PNC Bank

PNC Survey: Business Owner Optimism at 22-Year High

PITTSBURGH, Pa. – PNC’s latest semi-annual survey of small and mid-size businesses, which concluded Feb. 1, shows that business owner optimism about economic conditions over the next six months has reached a 22-year high amid lessening fears of a recession.

A majority of those surveyed (55%) are highly optimistic about the national economy, increasing from 34% last fall and 26% a year ago. Four in 10 (40%) are highly optimistic about the global economy, up from 25% last fall and 9% a year ago. Nearly two-thirds of business owners (63%) are highly optimistic about their local economy, up from 47% last fall and 30% a year ago.

Eight in 10 business owners (79%) report they are highly optimistic about the prospects for their own business, consistent with last fall (77%) and up substantially from a year ago (60%). 

Construction leads other sectors with 85% anticipating better times ahead for their own businesses. Larger revenue ($20 million to $250 million) business leaders express the most optimism about the national and local economies as well as their own businesses, while smaller revenue ($100,000 to less than $3 million) business owners are the least optimistic.

“Business leaders see their own businesses continuing to do well in a strong and improving economy, whereas previously they had been telling us they are doing well despite concerns about the overall economy,” said Gus Faucher, PNC chief economist. “However, risks remain. PNC expects near-term economic growth, and we will be looking closely at employment data, inflation and when and how the Federal Reserve makes decisions around interest rates.”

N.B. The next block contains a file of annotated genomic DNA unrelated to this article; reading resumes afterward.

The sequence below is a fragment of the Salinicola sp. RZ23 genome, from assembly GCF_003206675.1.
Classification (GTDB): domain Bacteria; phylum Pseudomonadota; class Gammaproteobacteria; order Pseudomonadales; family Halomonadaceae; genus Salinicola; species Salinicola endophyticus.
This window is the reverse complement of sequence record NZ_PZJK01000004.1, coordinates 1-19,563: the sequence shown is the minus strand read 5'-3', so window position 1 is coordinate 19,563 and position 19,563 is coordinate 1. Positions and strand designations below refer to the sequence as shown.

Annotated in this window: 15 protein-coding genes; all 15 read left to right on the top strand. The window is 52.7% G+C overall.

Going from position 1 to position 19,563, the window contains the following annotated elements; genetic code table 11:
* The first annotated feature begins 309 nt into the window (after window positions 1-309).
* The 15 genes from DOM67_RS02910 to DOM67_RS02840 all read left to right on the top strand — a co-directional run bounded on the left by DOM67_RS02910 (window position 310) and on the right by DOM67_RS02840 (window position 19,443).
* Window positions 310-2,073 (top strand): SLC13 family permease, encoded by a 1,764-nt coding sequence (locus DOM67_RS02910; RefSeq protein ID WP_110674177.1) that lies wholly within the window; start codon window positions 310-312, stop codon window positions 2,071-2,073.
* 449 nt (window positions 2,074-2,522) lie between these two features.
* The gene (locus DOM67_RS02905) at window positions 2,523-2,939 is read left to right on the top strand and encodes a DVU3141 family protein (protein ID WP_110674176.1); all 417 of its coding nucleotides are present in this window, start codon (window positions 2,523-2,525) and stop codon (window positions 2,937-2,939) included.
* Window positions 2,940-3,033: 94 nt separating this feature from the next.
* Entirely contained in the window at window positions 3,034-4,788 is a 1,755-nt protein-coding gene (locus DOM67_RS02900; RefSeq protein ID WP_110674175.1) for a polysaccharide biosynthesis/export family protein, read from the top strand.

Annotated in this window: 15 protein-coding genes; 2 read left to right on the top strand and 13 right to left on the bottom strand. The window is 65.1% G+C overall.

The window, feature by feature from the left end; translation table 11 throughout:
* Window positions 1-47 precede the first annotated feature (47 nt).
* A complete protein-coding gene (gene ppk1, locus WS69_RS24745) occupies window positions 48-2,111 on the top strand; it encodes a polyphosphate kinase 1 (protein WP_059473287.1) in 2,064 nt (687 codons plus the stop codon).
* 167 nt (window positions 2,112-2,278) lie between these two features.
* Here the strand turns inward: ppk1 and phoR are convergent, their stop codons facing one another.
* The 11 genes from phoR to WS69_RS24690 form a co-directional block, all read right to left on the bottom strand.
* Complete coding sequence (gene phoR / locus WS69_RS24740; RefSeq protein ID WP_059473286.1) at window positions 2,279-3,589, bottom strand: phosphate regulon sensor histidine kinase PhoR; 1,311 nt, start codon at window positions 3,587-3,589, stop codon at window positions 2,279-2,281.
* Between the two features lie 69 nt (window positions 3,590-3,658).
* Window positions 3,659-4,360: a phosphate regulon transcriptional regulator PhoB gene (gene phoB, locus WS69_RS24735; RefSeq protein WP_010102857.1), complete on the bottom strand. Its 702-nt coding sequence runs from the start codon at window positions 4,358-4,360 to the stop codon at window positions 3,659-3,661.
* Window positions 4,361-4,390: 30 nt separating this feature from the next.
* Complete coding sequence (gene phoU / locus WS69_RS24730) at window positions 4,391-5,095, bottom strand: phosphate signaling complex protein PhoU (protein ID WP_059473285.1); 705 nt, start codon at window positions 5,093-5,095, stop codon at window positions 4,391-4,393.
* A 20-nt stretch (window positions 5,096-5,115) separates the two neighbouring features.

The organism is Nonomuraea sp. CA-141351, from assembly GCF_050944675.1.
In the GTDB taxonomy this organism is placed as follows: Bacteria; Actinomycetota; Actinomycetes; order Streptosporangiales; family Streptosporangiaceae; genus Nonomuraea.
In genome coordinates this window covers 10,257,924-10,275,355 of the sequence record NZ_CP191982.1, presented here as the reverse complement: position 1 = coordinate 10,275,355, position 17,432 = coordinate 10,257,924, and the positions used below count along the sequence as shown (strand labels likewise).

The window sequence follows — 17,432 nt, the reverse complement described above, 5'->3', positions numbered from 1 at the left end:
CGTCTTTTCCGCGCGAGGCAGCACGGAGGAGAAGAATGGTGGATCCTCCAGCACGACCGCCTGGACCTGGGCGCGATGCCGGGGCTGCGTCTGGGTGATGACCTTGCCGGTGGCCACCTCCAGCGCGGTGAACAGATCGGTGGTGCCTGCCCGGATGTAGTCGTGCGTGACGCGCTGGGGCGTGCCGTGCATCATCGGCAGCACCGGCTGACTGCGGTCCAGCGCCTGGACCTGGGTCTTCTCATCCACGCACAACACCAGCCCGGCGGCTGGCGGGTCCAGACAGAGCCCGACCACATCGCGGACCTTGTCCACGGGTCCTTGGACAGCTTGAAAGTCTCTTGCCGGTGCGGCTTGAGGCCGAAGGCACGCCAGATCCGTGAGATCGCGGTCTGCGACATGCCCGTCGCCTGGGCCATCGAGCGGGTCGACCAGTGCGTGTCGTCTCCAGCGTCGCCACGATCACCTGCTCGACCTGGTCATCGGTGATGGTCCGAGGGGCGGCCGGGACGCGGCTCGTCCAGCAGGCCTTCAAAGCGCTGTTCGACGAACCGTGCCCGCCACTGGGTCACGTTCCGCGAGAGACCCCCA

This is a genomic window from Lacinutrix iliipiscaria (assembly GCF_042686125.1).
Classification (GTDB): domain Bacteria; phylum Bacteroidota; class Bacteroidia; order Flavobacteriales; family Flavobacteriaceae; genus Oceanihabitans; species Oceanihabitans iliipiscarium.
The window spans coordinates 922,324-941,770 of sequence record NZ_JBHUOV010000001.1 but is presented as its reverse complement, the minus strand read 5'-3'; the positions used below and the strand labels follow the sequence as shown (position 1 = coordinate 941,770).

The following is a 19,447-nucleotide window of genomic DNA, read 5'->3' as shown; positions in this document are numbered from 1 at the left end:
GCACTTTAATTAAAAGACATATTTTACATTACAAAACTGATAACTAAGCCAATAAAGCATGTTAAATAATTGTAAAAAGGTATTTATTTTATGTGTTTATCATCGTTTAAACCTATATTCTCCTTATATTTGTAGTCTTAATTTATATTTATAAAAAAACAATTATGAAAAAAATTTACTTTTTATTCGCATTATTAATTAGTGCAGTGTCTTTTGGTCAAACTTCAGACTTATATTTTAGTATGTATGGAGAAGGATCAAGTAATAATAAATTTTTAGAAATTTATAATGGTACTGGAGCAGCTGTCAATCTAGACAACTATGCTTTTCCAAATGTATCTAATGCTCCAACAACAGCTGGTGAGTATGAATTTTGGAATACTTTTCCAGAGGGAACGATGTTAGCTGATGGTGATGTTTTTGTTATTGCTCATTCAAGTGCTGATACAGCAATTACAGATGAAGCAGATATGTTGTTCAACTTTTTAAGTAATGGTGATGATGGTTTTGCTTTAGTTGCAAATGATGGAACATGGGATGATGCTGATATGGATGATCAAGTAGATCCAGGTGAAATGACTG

Based on the survey results, inflation pressures appear to be lessening. Fewer than half (47%) of businesses expect to increase prices in the next six months, down from last fall (55%). Of those expecting to take that step, just over 1 in 10 (12%) plan to raise them by 5% or more, a drop from last fall (25%) and a year ago (23%); 4 in 10 (41%) expect a smaller increase of 1% to 2%, up from last fall (19%) and last spring (32%). 

Four in 10 businesses (40%) say they expect the prices their suppliers charge to increase in the next six months, down from six months ago (49%) and last spring (47%). Four in 10 (41%) of those expecting increases in supplier prices expect only a modest 1% to 2% rise, while fewer (13%) expect an increase of 5% or more.

“Supply chain issues, which were a major contributor to the inflation spike late in 2021 and into last year, have largely dissipated,” Faucher said. “Yet employers remain under pressure due to increasing costs for hiring and compensation. As the exceptionally tight labor market loosens somewhat this year, we may see those pressures lessening.”

Published by The Business Journal, Youngstown, Ohio.